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Book Review: Hazardous
It’s a book about discipleship and it’s a thoughtful read. Hazardous: Committing to the Cost of Following Jesus asks the question: What does following Jesus look like today? Authors Ed Cyzewski and Derek Cooper take an in-depth look at this beautiful, messy, and—yes,sometimes hazardous—road. In explaining the title of the book, Cyzewski and Cooper challenge us to expand the view of Jesus as “a nice guy who blesses children” to the fuller picture of a revolutionary teacher who tells us to “count the costs” of following him.
Hazardous is divided into three parts: Understanding Discipleship, What Discipleship Looks Like, and How Discipleship Works. In each section, the authors use scripture and personal stories to illustrate points on the anatomy of Biblical discipleship. Here at The High Calling, we are especially interested in that middle section of the book: What Discipleship Looks Like.
Many Christians might wonder, “As a secular worker, can God use me?”or “Should I leave my job and go into ministry?” or even “Does my work have any kingdom significance?” Cyzewski and Cooper assure us that not only does discipleship involve our personal and family lives; it involves our public lives as well. Sometimes, God may ask us to take that bold step of pursuing a different vocational direction. But for most of us? The authors tell us that God wants to use us to make an impact for the kingdom right where we are.
There are many different ways to use our work to honor God. The authors cite the New Testament story of Aquila and Priscilla as one example.
The New Testament figures Aquila and Priscilla could have gone down in history as the second most famous tentmakers in the world behind Paul. Instead, we know them as Paul’s companions who took their own missionary callings seriously…rather than meekly settling in with their tents and letting Paul and the rest of the apostles teach and share the gospel, Aquila and Priscilla were tentmakers and missionaries at the same time. Becoming missionaries did not mean their day jobs making tents had to stop.
And then there was Joanna. We are told in Luke 8:3 that Joanna—the wife of Chuza, the manager of Herod’s household—was a financial supporter of Jesus’ ministry.
Herod and his family were far from popular among the rank and file peasants at the time of Jesus. Herod stood for the illegitimate rule of Rome and crushing taxes. It would have been scandalous among many, or at least a large minority, in Jesus’ audience to see members of Herod’s household as equal partners in His work. Rather than demanding that Joanna and Chuza drop their affiliation with Herod, Jesus didn’t ask that they sever their ties with Herod’s regime. Joanna had left the comfort of the palace behind and put her resources behind the ministry of Jesus that had brought healing to many…Some disciples were Jesus’ constant companions, while others worked and supported His ministry.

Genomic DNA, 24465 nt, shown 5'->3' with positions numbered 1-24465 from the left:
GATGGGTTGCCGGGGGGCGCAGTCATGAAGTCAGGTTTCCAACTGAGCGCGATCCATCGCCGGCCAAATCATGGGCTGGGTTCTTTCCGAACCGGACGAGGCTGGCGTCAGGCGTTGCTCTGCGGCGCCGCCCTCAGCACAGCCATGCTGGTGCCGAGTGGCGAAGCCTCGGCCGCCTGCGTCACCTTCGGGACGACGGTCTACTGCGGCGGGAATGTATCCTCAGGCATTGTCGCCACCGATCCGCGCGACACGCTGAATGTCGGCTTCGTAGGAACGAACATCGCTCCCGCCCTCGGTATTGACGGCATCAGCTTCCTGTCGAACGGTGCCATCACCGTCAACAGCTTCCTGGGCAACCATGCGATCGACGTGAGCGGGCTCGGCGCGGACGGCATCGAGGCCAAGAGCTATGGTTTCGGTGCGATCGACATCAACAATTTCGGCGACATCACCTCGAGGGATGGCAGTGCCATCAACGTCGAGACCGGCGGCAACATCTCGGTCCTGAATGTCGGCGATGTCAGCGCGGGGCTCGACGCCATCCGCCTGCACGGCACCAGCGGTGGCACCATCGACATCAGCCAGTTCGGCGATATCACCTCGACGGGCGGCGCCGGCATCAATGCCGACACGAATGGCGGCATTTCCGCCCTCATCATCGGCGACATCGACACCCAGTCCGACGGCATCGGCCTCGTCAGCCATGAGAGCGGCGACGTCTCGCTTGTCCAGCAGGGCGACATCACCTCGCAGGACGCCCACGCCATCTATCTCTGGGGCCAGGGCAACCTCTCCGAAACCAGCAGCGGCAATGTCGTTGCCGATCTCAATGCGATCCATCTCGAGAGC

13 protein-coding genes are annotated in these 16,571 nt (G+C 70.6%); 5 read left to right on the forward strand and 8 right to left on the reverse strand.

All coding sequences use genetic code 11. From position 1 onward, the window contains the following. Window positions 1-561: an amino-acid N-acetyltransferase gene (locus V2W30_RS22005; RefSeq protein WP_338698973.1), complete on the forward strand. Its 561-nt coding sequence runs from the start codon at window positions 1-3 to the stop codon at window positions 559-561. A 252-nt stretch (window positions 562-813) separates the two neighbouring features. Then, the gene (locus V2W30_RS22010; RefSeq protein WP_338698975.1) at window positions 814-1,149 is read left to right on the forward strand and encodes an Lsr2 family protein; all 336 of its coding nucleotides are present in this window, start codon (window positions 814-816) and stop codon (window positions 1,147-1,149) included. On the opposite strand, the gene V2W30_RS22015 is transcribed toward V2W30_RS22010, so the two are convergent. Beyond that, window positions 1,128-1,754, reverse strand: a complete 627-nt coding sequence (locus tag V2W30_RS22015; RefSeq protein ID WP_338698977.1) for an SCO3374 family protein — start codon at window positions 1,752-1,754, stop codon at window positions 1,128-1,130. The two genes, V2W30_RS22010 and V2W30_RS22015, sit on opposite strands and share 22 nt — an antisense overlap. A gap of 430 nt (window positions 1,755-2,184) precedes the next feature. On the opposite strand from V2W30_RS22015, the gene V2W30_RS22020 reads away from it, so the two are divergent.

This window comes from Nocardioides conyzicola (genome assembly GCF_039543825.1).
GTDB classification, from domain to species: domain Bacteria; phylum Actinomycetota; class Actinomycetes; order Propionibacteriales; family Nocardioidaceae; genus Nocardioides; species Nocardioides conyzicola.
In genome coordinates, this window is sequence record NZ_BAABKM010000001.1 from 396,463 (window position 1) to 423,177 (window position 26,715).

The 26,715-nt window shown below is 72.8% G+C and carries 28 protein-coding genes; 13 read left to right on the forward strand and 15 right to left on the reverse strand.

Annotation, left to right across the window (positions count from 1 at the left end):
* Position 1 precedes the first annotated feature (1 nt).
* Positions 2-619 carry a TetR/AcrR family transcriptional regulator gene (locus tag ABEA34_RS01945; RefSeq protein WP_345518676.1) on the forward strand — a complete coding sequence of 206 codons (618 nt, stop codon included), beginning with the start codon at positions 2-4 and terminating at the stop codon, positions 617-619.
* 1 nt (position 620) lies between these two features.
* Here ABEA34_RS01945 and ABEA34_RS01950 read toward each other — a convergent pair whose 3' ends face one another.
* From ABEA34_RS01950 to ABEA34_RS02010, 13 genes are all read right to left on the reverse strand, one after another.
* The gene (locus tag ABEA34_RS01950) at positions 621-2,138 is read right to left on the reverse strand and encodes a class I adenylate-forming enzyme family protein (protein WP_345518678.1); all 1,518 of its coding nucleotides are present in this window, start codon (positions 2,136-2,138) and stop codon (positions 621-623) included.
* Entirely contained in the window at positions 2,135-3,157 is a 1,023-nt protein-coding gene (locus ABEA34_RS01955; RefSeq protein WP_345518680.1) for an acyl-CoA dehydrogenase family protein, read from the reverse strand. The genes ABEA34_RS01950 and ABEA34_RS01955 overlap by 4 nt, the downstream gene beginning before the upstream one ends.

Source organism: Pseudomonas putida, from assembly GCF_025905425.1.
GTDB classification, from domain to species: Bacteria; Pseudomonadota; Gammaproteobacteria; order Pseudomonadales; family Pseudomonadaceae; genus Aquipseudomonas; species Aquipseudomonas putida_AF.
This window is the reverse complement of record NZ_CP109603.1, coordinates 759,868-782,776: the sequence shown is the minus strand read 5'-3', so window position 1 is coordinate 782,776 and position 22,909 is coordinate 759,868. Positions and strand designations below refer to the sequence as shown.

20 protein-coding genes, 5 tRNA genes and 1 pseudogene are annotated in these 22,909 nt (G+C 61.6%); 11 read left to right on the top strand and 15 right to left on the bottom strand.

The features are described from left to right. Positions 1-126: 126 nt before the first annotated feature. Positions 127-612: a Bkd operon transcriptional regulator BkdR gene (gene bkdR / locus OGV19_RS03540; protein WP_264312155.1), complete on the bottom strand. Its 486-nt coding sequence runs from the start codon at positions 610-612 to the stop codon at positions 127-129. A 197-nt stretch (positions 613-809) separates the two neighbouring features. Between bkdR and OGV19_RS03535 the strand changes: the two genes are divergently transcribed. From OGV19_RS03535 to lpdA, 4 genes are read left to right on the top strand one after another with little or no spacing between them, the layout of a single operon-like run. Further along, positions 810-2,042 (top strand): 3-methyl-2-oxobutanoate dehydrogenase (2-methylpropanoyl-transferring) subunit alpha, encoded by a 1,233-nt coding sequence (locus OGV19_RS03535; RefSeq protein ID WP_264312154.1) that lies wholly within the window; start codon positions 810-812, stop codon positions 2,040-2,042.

Cyzewski and Cooper give examples of starting a prayer group at work, using success in business to bless others, being examples of integrity and justice in the workplace, and many other illustrations of using our work to further kingdom principles. And there are sacrifices often involved—hazardous ones.
This book will expand your view of what it means to be a disciple. And it will encourage you as you follow Jesus—whatever that walk looks like in your life right now. I’ll leave you with this thought from Hazardous:
Sometimes disciples today are called out of work right away like the original disciples, but for every disciple who left nets and ledgers behind, we have merchants, tradesmen, soldiers and public servants who both committed their lives to the gospel and continued to work at their jobs. What set them apart from the rest of the public was their commitment to living the gospel, generosity to the poor, and willingness to drop everything if God so desired…
Has there ever been a time when following your faith felt hazardous in your work arena?
One lucky commenter will win a copy of Hazardous: Committing to the Cost of Following Jesus and Holy Nomad: The Rugged Road to Joy. You can read my review of Holy Nomad here. Leave your comment by Thursday, Oct.11 at 10 pm and the winner will be announced on an update of this post Friday morning. A big thank you to CLC Publications and Abingdon Press for providing copies of these books for giveaway and review.
**Update: The book giveaway winner is Janis Cox! Congratulations, Janis! I'll be in touch.
Post by Laura J. Boggess.
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